Tara McKelvey

Tara McKelvey, a senior editor at the Prospect, is a research fellow at NYU School of Law's Center on Law and Security and the author of Monstering: Inside America’s Policy on Secret Interrogations and Torture in the Terror War.

Recent Articles

A Great Escape in Somalia.

Earlier this week, a Frenchman named Marc Aubrière escaped from his kidnappers, who were members of an extremist Islamist group. He then miraculously “appeared on the streets of Mogadishu,” according to The New York Times . He sneaked past sleeping guards, walking barefoot so he would not wake them, and then managed to get free, following the example of Times reporter David Rohde . Earlier this summer , Rohde escaped from his his kidnappers, members of the Taliban who had held him in a mountainous area of Afghanistan and Pakistan. Nevertheless, rumors circulated about both of those incidents -- there's been speculation as to whether or not the kidnappers were in fact paid a ransom for the release of the men, and that stories about the escapes of Aubrière and Rohde were concocted to cover up the truth. There seems to be no real evidence that a ransom was paid for either of the two men, but it is also not surprising that people have wondered about the escapes. Negotiating with...

Following the Torture Narrative.

As the CIA inspector general’s 2004 report shows, the abuse of detainees was systematic and brutal and as exacting as a lawyer’s brief: “In 2004, when Daniel B. Levin , then the acting assistant attorney general in the counsel’s office, sent a letter to the C.I.A. reauthorizing waterboarding, he dictated the terms: no more than two sessions of two hours each, per day, with both a doctor and a psychologist in attendance,” wrote Scott Shane and Mark Mazzetti in The New York Times . The details about the interrogation program are chilling and reveal the extent to which government lawyers were involved in its execution. Up until now, the role of attorneys in the scandal has been well-known and -- typically for lawyers -- also well-documented. This is particularly the case since John Yoo , the author of the infamous August 2002 “torture memo,” has been publicly defending the work of the Bush administration and its interrogation program. But facts about what the lawyers actually did have...

THE 'TORTURE WORKS' ARGUMENT.

"Interrogators got results, could face charges." That is a banner headline in today’s print edition of The Washington Times , and it neatly captures the conservative argument for President Bush 's so-called enhanced interrogation program. In this version, the American officers who had waterboarded the terrorists were doing a nasty job, but somebody had to do it, and it is not fair to punish them for carrying out their patriotic duty. It would be easy to dismiss such claims as the views of right-wing ideologues, except that nearly a decade after the terrorist attacks, the argument continues to capture people’s imagination. The New York Times reports that “the interrogations obtained critical information to identify terrorists and stop potential plots,” which sounds encouraging for aspiring torturers everywhere. Yet a closer look at the information provided by the CIA reveals a more complicated story: One of the CIA reports, which was apparently released in response to the inspector...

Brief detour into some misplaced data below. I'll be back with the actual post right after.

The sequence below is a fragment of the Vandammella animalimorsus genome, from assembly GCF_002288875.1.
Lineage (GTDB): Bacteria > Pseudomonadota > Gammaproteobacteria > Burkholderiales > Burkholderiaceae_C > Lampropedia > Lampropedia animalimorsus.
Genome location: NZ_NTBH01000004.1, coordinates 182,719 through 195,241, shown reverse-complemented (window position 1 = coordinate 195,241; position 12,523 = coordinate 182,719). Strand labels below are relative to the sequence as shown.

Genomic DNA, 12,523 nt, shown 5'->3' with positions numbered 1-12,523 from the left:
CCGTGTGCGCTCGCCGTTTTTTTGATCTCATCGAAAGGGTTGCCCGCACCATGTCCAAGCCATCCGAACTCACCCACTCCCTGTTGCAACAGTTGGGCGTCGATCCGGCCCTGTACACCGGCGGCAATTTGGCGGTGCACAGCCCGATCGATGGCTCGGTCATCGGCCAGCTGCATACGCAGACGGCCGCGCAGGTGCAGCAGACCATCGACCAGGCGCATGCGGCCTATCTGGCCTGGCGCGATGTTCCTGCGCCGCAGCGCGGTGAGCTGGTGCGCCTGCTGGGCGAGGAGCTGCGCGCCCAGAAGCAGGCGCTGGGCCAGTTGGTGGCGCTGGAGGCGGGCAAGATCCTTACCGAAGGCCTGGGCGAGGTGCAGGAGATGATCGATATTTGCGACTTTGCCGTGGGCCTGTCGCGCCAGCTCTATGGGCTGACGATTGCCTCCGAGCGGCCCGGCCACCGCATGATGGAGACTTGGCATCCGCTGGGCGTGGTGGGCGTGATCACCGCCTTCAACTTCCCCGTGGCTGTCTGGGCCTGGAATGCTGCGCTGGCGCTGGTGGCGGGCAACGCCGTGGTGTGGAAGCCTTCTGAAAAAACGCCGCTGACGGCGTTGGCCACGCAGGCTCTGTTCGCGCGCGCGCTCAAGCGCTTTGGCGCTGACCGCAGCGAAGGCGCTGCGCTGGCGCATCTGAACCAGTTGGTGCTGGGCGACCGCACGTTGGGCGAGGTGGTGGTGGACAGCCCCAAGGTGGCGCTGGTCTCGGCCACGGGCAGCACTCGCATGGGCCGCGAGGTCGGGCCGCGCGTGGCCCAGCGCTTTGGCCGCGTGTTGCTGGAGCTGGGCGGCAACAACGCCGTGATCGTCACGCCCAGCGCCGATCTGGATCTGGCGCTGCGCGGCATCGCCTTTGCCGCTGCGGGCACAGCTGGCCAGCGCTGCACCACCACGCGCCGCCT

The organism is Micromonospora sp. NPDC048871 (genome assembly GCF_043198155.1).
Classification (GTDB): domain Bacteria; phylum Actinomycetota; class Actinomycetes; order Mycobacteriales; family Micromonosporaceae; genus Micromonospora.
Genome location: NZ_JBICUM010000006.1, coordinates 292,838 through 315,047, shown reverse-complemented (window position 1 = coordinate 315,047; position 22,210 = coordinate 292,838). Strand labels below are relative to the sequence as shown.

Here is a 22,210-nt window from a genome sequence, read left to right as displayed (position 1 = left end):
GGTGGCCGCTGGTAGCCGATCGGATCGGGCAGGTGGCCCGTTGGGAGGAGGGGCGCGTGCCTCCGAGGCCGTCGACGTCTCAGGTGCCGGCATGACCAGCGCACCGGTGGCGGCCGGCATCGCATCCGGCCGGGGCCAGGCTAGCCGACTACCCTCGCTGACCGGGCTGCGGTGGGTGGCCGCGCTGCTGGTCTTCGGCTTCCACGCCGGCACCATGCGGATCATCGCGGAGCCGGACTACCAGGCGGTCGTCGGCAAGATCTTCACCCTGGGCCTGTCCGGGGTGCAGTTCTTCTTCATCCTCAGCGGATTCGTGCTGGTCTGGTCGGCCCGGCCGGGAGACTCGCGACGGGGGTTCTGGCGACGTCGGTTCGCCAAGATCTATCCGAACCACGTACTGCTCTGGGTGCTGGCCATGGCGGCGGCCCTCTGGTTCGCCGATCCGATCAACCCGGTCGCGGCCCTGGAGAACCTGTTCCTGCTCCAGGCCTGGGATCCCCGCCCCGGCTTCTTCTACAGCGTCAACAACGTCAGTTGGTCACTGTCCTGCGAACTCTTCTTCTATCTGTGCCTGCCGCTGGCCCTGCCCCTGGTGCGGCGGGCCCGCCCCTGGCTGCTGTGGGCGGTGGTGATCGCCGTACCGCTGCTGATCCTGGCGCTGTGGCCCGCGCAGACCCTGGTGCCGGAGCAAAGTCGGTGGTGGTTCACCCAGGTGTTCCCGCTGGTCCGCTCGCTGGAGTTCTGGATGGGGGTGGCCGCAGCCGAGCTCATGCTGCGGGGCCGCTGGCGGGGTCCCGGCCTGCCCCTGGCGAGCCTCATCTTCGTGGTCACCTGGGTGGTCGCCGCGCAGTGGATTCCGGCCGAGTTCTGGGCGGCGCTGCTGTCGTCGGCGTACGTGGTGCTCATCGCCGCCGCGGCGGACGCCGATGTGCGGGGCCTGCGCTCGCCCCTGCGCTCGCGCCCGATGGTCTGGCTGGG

BOMBS OVER AFGHANISTAN.

Admiral Mike Mullin , the chairman of the Joint Chiefs of Staff, said on Sunday on NBC’s Meet the Press that, “I believe we’ve got to start to turn this thing around from a security standpoint in the next 12 to 18 months.” To that end, American commanders want more troops. Given that Afghanistan has 40,000 villages, however, the number of troops would have to be around 480,000, as Dan Ford writes . More troops will surely end up going, but in far fewer numbers than that. Meanwhile, one of the most important signs of progress in Afghanistan (and an element that is crucial to keeping the support of the American public, which, according to polls cited in The New York Times , has already started to turn against the war), is reducing the level of enemy fire and protecting civilians from the fallout. This has been one of the main goals of General Stanley A. McChrystal , the top commander in Afghanistan, and he has his work cut out for him. As Marc Garlasco , a Human Rights Watch senior...

WHEN CONTRACTORS DO THE DIRTY WORK.

For weeks, people in Washington had wondered what had shocked CIA director Leon Panetta so much that he decided to expose the exploits of a 2004 government program to assassinate high-level Al Qaeda members. As Mark Mazzetti reports in today’s New York Times , it was Blackwater USA that convinced him, since the private security contractors had been hired to assist with the operations: “Bringing outsiders into a program with lethal authority raised deep concerns about accountability in covert operations.” The fact that Panetta spoke publicly about the program has been a positive move, shedding light on the illicit work and helping to restore a more judicious approach to what Americans are doing in the world. But anyone who was in Iraq at the time that the program was being discussed could hardly be surprised by news of Blackwater's involvement. The company’s scurrilous activities in Iraq have been scrupulously chronicled by Jeremy Scahill in his book on the subject and currently on his...

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